Brandon Bosley doesn’t want anything to do with the St. Louis Port Authority. He’s been vocal about that fact. Last week, the 3rd ward St. Louis alderman introduced a bill putting that into writing.
If passed, the bill would exempt his northside ward from any possible expansion of the Port Authority. It’s a preemptive measure that comes just a month after a bill that would have broadened the Port Authority’s jurisdiction on the matter stalled. It would have expanded the power of the Port Authority from just 19 miles along the Mississippi River front to the entire city.
The Port Authority is an economic development arm of government that works with the St. Louis Development Corporation (SLDC) to manage public and private real estate development projects in the Port District. It can also apply for state and federal grant money for certain projects. The SLDC and the mayor’s office have previously highlighted the benefits of making Port Authority tools available to the entire city.
But Bosley worries that kind of development won’t be in the best interests of his constituents. And he has reason to fear efforts for expanding the Port Authority are reginiting.
Otis Williams, executive director of the SLDC, is hoping to have a new Port Authority expansion bill back on the table soon. He’s just looking for someone on the Board of Aldermen to sponsor it.
If that happens, Bosley is concerned that would mean giving up his ability to weigh in on economic development in his community.
“Everyone in [my] community is afraid of the developers that are going to come in, and they don’t want to be pushed out or priced out. But if we can help control some of that development because we have development dollars also, it gives us a seat at the table and not just someone who is begging you to do something about the community or build housing and then we can’t afford to live there.”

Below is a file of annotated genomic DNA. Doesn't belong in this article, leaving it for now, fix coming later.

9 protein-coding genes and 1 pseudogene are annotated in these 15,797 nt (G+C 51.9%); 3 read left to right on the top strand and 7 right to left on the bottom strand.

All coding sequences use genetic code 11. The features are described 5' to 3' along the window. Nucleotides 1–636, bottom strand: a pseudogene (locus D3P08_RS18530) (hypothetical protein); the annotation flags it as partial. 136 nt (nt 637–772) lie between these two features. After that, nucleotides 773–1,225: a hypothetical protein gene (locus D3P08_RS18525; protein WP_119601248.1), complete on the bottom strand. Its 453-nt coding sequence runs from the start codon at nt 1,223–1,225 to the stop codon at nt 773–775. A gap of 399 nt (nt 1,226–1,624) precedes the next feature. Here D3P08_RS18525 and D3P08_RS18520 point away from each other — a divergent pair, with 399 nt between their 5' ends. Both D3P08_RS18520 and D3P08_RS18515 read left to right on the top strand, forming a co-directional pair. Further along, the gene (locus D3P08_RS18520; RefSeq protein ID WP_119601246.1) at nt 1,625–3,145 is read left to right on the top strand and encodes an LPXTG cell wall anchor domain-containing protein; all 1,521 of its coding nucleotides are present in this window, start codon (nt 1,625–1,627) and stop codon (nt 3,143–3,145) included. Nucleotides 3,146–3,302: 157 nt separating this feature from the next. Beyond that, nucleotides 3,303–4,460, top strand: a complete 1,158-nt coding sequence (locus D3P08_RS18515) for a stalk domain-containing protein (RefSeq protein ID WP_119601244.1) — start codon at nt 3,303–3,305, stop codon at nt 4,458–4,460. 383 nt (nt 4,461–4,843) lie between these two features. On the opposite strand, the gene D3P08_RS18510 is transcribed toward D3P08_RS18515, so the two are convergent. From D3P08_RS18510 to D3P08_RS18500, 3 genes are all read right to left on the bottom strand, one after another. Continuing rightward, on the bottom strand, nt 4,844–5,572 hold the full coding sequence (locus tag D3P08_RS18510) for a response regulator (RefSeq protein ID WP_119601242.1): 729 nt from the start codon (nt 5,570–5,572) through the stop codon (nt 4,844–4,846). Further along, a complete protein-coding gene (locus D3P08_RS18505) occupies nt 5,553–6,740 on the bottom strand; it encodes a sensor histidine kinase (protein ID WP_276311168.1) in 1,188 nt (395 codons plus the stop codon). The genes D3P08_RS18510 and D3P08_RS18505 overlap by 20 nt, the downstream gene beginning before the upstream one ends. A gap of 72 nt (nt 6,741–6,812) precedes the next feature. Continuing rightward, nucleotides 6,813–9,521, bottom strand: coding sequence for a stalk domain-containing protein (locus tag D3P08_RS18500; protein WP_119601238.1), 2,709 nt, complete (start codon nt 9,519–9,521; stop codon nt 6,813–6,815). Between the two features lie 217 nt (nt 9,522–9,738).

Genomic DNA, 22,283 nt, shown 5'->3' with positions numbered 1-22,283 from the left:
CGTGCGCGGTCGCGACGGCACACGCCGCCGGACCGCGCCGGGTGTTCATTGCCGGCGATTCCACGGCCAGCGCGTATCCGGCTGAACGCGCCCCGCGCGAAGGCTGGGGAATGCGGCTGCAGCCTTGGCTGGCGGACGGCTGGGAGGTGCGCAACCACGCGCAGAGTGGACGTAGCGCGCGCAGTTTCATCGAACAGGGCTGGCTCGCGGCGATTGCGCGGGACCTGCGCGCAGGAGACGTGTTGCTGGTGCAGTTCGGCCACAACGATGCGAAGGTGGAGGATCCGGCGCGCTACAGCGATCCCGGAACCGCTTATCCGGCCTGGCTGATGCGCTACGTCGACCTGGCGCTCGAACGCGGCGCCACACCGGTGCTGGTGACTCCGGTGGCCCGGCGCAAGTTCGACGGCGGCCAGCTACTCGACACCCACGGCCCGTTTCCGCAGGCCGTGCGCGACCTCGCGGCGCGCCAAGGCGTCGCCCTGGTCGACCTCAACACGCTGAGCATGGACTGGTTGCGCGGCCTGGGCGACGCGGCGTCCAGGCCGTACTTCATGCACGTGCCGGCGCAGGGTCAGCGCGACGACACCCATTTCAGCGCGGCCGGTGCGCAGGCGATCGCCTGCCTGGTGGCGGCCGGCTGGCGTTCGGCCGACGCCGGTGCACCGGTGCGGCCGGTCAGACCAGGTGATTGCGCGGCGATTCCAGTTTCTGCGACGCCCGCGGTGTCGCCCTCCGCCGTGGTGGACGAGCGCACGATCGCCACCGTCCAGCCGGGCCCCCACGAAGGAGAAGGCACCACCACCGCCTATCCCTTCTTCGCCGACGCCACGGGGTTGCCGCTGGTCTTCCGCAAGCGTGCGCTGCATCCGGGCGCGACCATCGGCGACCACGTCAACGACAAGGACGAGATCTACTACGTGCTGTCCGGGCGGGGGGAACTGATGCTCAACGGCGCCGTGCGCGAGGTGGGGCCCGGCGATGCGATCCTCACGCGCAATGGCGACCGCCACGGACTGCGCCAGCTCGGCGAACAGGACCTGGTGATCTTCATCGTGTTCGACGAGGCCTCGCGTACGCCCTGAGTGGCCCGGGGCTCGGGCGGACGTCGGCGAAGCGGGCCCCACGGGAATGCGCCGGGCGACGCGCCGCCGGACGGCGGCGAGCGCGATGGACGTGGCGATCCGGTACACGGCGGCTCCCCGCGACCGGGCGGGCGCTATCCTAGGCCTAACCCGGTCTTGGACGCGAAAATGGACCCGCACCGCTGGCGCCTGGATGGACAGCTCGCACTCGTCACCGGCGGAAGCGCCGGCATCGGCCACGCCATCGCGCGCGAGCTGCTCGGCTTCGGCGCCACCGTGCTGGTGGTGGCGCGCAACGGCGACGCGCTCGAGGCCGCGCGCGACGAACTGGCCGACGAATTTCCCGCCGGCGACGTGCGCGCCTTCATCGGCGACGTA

Chief among his worries is giving up his power when it comes to the use of eminent domain in his ward. Williams, however, said he’s already addressed that, as well as the use of tax abatements, which were concerns previously raised by other aldermen and alderwomen. If the Port Authority wants to use either of those economic development tools, it would have to go through the Board of Aldermen first, Williams said.
He views Bosley’s bill as a potential “missed opportunity” for the ward, which sits near the 97 acres earmarked for the National Geospatial-Intelligence Agency’s new headquarters. The city plans to develop the surrounding area as well, he said.
There are no current projects in mind that could benefit from the Port Authority’s expansion, but Williams said he’d like to have the new borders in place so the city can take advantage of it when the right development proposal comes along.
Bosley isn’t just worried about his community’s development needs being overlooked. He’s also concerned that the Port Authority has too much power. He nodded at St. Louis County as an example of how a Port Authority can be misused. Former St. Louis County Executive Steve Stenger recently pleaded guilty to a pay-to-play scheme that involved bribes in exchange for contracts awarded through the county Port Authority and other entities.
“Now, we all know that the Port Authority is an economic tool, but the entire city is not along the port, and we have seen how this hurts other cities and how people mis-utilize that tool because of how much power they have that’s set up by state statute,” he said.
Williams said there has been no misconduct at the St. Louis Port Authority.
“We look at it as an opportunity to provide more tools for redevelopment in the city, so I don’t know of anything that would be negative for any area in the city,” he said, adding that he’s willing to work out any remaining concerns.
Marlene Davis, D-19th Ward, who sponsored the previous Port Authority expansion bill, declined to comment on whether she would reintroduce similar legislation in this session.
Bosley’s bill has not yet been assigned to a committee.
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